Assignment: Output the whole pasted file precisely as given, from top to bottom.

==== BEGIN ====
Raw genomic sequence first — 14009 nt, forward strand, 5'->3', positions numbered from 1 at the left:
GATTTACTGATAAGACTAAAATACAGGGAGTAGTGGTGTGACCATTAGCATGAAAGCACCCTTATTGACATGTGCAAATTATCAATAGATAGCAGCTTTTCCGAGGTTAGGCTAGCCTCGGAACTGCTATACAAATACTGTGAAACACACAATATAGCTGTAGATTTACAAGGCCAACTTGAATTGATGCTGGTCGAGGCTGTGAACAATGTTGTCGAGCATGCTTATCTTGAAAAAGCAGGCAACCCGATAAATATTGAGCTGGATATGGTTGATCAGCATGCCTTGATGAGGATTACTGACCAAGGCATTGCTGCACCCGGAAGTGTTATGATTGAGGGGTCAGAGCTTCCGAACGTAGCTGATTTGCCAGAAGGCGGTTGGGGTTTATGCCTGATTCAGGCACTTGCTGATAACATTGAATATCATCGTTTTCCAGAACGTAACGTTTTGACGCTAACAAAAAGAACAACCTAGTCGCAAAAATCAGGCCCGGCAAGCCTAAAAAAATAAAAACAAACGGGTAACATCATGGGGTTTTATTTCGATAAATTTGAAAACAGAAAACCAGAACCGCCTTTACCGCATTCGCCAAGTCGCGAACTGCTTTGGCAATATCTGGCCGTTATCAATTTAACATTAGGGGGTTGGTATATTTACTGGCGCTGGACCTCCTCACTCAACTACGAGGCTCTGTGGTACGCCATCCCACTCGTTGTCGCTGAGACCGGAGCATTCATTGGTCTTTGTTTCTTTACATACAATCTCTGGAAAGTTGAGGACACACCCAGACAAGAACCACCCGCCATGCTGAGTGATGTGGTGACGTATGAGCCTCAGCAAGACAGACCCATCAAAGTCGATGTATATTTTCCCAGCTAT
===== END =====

Raw genomic sequence first — 14009 nt, forward strand, 5'->3', positions numbered from 1 at the left:
GATTTACTGATAAGACTAAAATACAGGGAGTAGTGGTGTGACCATTAGCATGAAAGCACCCTTATTGACATGTGCAAATTATCAATAGATAGCAGCTTTTCCGAGGTTAGGCTAGCCTCGGAACTGCTATACAAATACTGTGAAACACACAATATAGCTGTAGATTTACAAGGCCAACTTGAATTGATGCTGGTCGAGGCTGTGAACAATGTTGTCGAGCATGCTTATCTTGAAAAAGCAGGCAACCCGATAAATATTGAGCTGGATATGGTTGATCAGCATGCCTTGATGAGGATTACTGACCAAGGCATTGCTGCACCCGGAAGTGTTATGATTGAGGGGTCAGAGCTTCCGAACGTAGCTGATTTGCCAGAAGGCGGTTGGGGTTTATGCCTGATTCAGGCACTTGCTGATAACATTGAATATCATCGTTTTCCAGAACGTAACGTTTTGACGCTAACAAAAAGAACAACCTAGTCGCAAAAATCAGGCCCGGCAAGCCTAAAAAAATAAAAACAAACGGGTAACATCATGGGGTTTTATTTCGATAAATTTGAAAACAGAAAACCAGAACCGCCTTTACCGCATTCGCCAAGTCGCGAACTGCTTTGGCAATATCTGGCCGTTATCAATTTAACATTAGGGGGTTGGTATATTTACTGGCGCTGGACCTCCTCACTCAACTACGAGGCTCTGTGGTACGCCATCCCACTCGTTGTCGCTGAGACCGGAGCATTCATTGGTCTTTGTTTCTTTACATACAATCTCTGGAAAGTTGAGGACACACCCAGACAAGAACCACCCGCCATGCTGAGTGATGTGGTGACGTATGAGCCTCAGCAAGACAGACCCATCAAAGTCGATGTATATTTTCCCAGCTAT